Because in the end, you need to show not tell
The second figure in my warm-ups for the Big Boys I mentioned earlier, and things are going pretty well overall. But I’m starting to feel my limits.
Final Judgement, Solemn’s father from Judgement’s Tale, is certainly one of the most influential characters never to make it into one of the Tales of Hope. He’s dead, you see, having used his last ounce of strength to get his son to shore and the relative safety of this new world in the very beginning:
At forest’s edge, the Gypsy band huddled and watched a boy on the seashore, burying his father.
-Judgement’s Tale, p.1
Solemn has no idea what he is supposed to do now. He sets out to follow his father’s example, and draws encouragement from him throughout both stories, particularly when they speak again in the sequel The Eye of Kog. I know, I said dead. You’ll need to pick up the tale to find out.
In the back-story, Final Judgement was some kind of high ranking advisor to the king of a small European-style kingdom, in a place a lot like the past of our Alleged Real World. Widely learned, puissant in combat, and able to cast miracles with holy power, yet Final chose to keep Solemn and his two brothers ignorant of his own religious beliefs, since he was a member of some fiercely pious minority and despite his high position he feared persecution. Forced to flee the king’s madness, Final was only able to save his youngest son, making it to the sea and sailing east into another world. But his son only picked up hints and glimpses of this. On the voyage, he taught Solemn about every subject in the catalog, again excepting religion. It took two years and everything he had left in him.
Final Judgement points to the one idea most people in the Lands of Hope don’t want to talk about: namely, what happens after death. As Judgement puts it “what is its true sequel”: thanks to the liche Wolga Vrule, necromancy is “alive and well” in the Lands once again, and no one likes to think about the power to pull back a person’s spirit or animate their body against their will. But is there a heaven of some kind? Do the Heroes that the Children of Hope reverence have any future beyond the end of their lives? Like Solemn’s father, the Heroes never mentioned one. But as Judgement asks an Elven noble, to whom did the Heroes pray when they taught us to do likewise? Solemn Judgement believes in a life after death, and that his father looks down on all that he does in his adopted world. Hardly anyone he meets wants to talk about such subjects, and the Man in Grey makes few friends as he walks the length and breadth of the northern kingdoms in search of lore and answers.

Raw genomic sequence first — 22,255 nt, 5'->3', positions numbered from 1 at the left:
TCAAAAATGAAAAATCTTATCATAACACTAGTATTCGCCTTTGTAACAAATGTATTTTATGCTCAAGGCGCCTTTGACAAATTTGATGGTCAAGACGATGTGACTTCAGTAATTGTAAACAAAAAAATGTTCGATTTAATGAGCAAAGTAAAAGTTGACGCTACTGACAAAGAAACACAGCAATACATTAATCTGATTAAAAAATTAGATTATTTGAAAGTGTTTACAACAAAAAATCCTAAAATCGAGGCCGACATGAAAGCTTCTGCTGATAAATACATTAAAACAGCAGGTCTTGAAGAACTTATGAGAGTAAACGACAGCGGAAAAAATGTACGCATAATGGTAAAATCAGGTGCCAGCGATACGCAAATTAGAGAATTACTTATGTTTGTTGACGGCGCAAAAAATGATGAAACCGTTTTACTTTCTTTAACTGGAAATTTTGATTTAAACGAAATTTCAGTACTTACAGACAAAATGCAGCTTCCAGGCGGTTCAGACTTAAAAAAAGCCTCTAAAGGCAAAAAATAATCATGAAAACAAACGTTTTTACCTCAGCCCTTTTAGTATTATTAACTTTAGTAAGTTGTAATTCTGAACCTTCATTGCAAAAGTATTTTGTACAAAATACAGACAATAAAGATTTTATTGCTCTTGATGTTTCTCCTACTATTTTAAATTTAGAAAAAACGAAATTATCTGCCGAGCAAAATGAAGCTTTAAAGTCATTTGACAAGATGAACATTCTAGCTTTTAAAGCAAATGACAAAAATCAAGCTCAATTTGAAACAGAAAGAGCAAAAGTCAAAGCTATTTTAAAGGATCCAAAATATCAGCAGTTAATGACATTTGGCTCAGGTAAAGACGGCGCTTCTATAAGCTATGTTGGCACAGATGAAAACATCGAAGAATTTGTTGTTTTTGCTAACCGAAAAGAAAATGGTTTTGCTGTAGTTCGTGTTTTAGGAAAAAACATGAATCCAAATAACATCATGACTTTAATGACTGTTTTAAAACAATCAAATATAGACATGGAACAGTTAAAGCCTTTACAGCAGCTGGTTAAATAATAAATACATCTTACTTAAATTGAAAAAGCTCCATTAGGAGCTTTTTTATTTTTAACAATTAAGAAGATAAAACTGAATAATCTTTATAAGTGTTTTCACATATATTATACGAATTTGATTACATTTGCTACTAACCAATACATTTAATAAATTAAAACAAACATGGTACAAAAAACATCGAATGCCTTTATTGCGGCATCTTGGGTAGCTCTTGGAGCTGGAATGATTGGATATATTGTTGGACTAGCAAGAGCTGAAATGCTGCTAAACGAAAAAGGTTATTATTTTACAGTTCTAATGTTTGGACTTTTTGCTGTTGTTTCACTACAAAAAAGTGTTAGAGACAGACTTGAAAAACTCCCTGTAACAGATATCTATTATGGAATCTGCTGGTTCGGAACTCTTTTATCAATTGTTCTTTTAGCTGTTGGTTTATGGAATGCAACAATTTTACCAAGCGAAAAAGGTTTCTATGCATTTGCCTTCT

The figurine is uncannily like Judgement’s father, bearing a sword (as Solemn confesses in Judgement’s Tale, he was never taught the sword, as it was a weapon for adults– Final taught him to use the quarterstaff instead), and also an early pistol (which Solemn shows familiarity with when he discovers one in The Eye of Kog). The overall dress of the figure is very Puritanical, and that certainly fits the story of Final Judgement’s eerily-similar homeland. Think Cotton Mather with the ability to cast holy miracles.
This figure proved the old adage that much like life itself, it has to get worse before it gets better. The coat of grey primer wasn’t too far off from the finished product! But Final Judgement needed some color– on his skin, for example– and he was not as married to shades of grey as his son became. This time I cracked out my smallest paint brush, something I’d been resisting because I know the psychological consequences. Namely, now I have “nowhere to go” when the call for detail increases. But I wanted to try eyes and pupils, among other tiny touches, so out it came and I did fairly well. Lots of mistakes in the mid-game, going back over earlier colors to touch up, whoops, now touch up the other one. This can be a serious pain when you’re mixing virtually every shade and not able to get back to painting for days. Stuff dries out.
I find for most of the finish-work it was useless to keep my glasses on. Once the shade was mixed I set them down and held the figure approximately five inches from my eyes, where my natural vision can still see clearly. It is an innately sad activity, bringing to mind the same mortality as Final Judgement no doubt experienced.
To take the pictures, I have had the devil’s time getting proper light on the figures down in my basement where the painting happens. I finally resorted to using my magnifier in front of the iPhone camera, with its internal light turned on! That brings the figure closer, retains focus, and puts a little light on the subject without washing it away like the flash does.
A very special thanks to the local Days of Knights store for their support as I restart an old vocation in painting figurines.
I hope you’ve enjoyed this excursion to other worlds and states of being. One more “test run” figurine in Vuthienne (another character who appears in The Eye of Kog) and then it’s on to the 32mm figs!